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Copperside Estates residents petition regional district to take over water system

Residents’ claim the community needs a new well is disputed by water system owner
Residents of Copperside Estates east of Terrace created a petition asking the Regional District of Kitimat-Stikine to consider taking control of their local water system. (Black Press Media File Photo)

Residents of the Copperside Estates subdivision east of Terrace have mobilized in an attempt to have the Regional District of Kitimat-Stikine (RDKS) take control of their local water system, saying that the current water provider is failing adequately to address contamination of the water supply.

The water tested positive for E. coli on Oct. 22, 2020, triggering a Northern Health boil water advisory. The current water provider, Denarta Services Ltd., commissioned a report to establish what needed to be done to make the water safe.

According to that report, historic samples detecting bacteria are low and infrequent. It says the water system has been properly maintained but recommends that a specialist review the chlorination program and that the well be replaced because it is beyond the useful service life of most community supply wells.

Beverly Hayden, owner of Denarta Services Ltd., disputes the need for a new well, saying it would not make a difference regarding water quality, because it would draw from the same water source.

The purpose of the report is to provide a professional opinion on hazards to the water source and is itself not legally binding, so Denarta Services Ltd. has no obligation to build a new well.

Northern Health downgraded the boil-water advisory to a water quality advisory on Jan. 12, 2021 with a “low hazard” rating and two consecutive sets of water samples taken at least 24 hours apart showed an absence of total coliforms and E. coli. As a condition, Northern Health now requires weekly bacteriological testing, and quarterly testing for nitrates, nitrites and turbidity but does not require a new well. Northern Health states on its drinking water advisories page that “a plan is in place for assessment and future system improvements.”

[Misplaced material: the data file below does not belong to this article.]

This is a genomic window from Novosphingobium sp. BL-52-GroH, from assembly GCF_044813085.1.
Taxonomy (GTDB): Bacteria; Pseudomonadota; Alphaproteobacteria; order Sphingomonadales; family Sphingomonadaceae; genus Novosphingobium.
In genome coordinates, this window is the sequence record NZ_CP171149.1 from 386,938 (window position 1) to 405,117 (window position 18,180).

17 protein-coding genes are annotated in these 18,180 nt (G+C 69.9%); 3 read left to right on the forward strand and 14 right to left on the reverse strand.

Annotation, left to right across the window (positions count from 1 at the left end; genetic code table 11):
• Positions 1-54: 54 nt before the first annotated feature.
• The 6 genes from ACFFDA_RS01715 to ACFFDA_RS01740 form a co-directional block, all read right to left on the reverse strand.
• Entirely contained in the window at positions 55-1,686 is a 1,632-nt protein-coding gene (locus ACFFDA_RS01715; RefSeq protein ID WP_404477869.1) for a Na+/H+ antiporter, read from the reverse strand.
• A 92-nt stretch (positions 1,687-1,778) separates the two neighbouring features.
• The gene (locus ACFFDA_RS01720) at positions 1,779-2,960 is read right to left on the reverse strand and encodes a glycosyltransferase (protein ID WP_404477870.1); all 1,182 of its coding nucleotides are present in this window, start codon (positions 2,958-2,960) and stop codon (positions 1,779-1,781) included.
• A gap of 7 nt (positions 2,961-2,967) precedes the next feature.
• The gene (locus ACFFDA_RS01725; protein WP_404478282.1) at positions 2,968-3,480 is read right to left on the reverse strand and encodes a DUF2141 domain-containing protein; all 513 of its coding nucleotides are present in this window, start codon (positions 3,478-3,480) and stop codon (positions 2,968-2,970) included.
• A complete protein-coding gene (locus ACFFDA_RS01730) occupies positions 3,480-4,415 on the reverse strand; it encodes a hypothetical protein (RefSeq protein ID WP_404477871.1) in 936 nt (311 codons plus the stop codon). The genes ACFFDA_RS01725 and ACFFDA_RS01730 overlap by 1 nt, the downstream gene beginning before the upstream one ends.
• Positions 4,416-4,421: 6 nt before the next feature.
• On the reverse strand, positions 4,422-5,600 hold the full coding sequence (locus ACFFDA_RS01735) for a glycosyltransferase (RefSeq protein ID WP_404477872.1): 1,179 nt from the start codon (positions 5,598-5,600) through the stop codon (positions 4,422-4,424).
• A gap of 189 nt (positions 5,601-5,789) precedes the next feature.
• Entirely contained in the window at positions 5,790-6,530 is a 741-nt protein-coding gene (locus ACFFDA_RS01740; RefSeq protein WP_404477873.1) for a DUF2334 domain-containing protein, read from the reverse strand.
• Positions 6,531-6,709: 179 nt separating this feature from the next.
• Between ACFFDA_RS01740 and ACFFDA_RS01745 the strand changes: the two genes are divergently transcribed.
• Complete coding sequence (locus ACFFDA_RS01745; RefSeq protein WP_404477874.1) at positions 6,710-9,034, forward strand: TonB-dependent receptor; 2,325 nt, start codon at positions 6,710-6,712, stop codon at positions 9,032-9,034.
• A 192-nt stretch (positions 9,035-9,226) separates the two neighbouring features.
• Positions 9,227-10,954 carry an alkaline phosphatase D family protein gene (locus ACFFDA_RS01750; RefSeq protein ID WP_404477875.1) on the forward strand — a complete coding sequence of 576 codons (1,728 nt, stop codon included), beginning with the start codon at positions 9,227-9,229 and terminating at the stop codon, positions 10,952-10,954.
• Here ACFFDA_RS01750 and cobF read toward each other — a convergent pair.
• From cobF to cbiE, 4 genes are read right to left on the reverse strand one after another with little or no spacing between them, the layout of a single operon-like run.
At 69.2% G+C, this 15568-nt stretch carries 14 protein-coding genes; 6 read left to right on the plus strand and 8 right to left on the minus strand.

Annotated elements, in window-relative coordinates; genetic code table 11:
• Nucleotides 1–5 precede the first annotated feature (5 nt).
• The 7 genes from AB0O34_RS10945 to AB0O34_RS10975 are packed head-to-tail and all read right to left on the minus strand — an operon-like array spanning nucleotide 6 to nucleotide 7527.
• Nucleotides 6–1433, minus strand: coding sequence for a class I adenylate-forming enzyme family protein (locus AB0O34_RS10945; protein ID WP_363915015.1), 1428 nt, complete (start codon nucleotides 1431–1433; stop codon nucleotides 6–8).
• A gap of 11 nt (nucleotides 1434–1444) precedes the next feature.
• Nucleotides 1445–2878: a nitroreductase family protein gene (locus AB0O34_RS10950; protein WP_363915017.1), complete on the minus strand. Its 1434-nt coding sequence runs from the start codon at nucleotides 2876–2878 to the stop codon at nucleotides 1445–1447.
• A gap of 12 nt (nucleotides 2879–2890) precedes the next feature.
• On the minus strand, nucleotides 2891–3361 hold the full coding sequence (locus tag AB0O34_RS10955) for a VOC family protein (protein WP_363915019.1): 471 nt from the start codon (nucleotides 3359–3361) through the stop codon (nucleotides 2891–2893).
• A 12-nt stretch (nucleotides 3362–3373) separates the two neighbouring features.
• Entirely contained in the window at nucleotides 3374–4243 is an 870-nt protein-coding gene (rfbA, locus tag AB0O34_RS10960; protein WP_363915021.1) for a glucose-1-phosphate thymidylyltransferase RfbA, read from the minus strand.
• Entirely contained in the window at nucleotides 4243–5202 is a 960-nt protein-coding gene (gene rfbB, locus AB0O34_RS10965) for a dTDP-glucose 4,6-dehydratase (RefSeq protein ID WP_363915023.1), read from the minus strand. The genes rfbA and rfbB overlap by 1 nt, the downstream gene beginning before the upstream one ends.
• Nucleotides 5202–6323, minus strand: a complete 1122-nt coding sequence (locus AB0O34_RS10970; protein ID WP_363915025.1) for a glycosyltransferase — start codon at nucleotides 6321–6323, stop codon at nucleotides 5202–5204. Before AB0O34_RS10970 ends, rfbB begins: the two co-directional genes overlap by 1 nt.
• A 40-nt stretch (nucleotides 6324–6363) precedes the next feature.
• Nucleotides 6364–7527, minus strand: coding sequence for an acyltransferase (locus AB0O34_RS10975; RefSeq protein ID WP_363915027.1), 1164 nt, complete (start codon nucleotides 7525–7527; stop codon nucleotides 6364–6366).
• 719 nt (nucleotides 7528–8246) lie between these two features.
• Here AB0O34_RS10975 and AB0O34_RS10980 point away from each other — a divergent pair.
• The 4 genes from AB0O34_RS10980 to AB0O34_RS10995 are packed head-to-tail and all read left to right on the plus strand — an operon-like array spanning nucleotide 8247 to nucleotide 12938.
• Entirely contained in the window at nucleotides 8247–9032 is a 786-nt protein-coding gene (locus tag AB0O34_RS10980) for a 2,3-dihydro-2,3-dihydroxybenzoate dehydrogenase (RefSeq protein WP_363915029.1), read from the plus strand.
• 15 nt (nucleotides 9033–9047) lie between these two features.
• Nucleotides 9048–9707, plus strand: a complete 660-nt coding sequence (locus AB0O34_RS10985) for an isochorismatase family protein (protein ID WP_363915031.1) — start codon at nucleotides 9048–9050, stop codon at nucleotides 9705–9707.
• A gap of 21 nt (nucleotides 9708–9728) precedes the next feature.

But that’s not an acceptable solution for many residents of Copperside Estates who say a new well is necessary. Many residents also feel they are being charged high monthly rates that do not match the quality of the water.

A petition created by resident Joel Manning, that calls for the RDKS to take control of the water system, has around 600 signatures so far. Not all of those who signed are customers of Denarta.

“It’s not in our best interest to be stilting up this old well that’s just going to fail on us in 10 years anyways,” he said in a Jan. 13 interview. “We’re just all very concerned that what’s being done isn’t in the public’s best interest.”

“We decided that we wanted to do something about this because we don’t think it’s being run efficiently with the skyrocketing rates and nothing being upgraded, we are wondering where all this money is going,” he said.

Even Hayden, Denarta’s owner, signed the petition. She said the system is up for sale.

Copperside Estates is a small community located around 10 kilometres east of Terrace. Its water system was built in 1971, and supplies 112 lots with water from one well, which is manually disinfected with chlorine. The well gets its water from Aquifer 571, which is provincially mapped. According to the province, the aquifer has moderate productivity and has a high vulnerability to surface contamination.